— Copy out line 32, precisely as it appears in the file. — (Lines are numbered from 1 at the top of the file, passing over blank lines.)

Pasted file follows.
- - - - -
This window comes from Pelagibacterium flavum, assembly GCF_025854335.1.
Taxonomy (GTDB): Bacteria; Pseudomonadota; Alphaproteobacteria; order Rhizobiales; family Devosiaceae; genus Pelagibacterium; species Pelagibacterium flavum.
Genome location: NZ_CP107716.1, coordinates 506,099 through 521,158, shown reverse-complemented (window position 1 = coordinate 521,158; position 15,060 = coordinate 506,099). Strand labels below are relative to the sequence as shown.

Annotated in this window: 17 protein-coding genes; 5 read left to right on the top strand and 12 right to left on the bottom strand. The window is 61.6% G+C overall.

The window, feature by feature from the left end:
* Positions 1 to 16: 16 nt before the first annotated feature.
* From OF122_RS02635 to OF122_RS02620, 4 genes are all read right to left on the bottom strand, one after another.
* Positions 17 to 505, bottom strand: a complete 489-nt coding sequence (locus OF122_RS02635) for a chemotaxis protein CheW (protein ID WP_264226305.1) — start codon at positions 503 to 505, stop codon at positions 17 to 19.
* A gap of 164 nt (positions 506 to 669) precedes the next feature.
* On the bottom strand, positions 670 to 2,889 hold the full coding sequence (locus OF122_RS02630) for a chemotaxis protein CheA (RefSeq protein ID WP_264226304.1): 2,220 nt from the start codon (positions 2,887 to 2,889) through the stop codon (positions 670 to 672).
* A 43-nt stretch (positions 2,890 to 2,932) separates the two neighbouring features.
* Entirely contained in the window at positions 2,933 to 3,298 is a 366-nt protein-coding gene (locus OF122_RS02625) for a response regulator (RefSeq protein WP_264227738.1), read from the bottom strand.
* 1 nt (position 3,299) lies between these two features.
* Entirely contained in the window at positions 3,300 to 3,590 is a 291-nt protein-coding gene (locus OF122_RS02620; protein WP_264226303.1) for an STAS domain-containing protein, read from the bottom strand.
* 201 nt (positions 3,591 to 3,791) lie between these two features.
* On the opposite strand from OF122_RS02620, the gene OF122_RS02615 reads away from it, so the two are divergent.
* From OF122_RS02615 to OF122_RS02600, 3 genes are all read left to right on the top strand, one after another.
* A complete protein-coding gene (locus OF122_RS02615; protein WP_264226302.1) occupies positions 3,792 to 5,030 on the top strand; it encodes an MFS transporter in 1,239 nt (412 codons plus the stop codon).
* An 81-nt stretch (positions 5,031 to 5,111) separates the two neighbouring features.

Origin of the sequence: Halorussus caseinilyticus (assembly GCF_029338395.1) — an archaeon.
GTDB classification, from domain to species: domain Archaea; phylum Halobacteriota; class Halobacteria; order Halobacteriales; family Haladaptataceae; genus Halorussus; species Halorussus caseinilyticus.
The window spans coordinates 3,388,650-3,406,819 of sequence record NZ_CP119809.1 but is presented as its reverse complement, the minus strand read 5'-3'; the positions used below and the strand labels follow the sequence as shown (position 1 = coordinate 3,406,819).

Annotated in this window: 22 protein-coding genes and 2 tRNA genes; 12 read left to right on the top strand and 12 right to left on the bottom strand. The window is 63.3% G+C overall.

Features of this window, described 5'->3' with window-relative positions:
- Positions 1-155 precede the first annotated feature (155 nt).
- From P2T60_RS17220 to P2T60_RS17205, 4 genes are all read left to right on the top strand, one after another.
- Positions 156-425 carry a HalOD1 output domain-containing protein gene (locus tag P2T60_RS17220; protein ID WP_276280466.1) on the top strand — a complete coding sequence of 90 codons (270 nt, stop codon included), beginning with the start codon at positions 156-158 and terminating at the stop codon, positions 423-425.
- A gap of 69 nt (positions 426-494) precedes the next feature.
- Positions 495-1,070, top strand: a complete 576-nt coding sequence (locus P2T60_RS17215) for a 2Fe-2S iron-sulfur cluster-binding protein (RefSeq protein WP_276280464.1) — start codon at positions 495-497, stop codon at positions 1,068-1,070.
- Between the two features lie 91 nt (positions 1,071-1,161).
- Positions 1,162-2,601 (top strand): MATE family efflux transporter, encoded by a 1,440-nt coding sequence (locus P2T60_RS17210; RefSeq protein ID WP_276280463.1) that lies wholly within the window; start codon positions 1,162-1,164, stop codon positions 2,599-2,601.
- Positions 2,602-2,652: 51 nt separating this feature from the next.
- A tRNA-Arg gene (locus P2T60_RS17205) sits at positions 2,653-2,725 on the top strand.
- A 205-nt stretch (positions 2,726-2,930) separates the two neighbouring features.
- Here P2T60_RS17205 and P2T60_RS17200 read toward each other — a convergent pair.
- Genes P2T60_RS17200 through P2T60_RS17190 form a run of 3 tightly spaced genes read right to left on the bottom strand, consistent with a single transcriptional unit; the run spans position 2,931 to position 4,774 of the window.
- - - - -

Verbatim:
- Positions 2,602-2,652: 51 nt separating this feature from the next.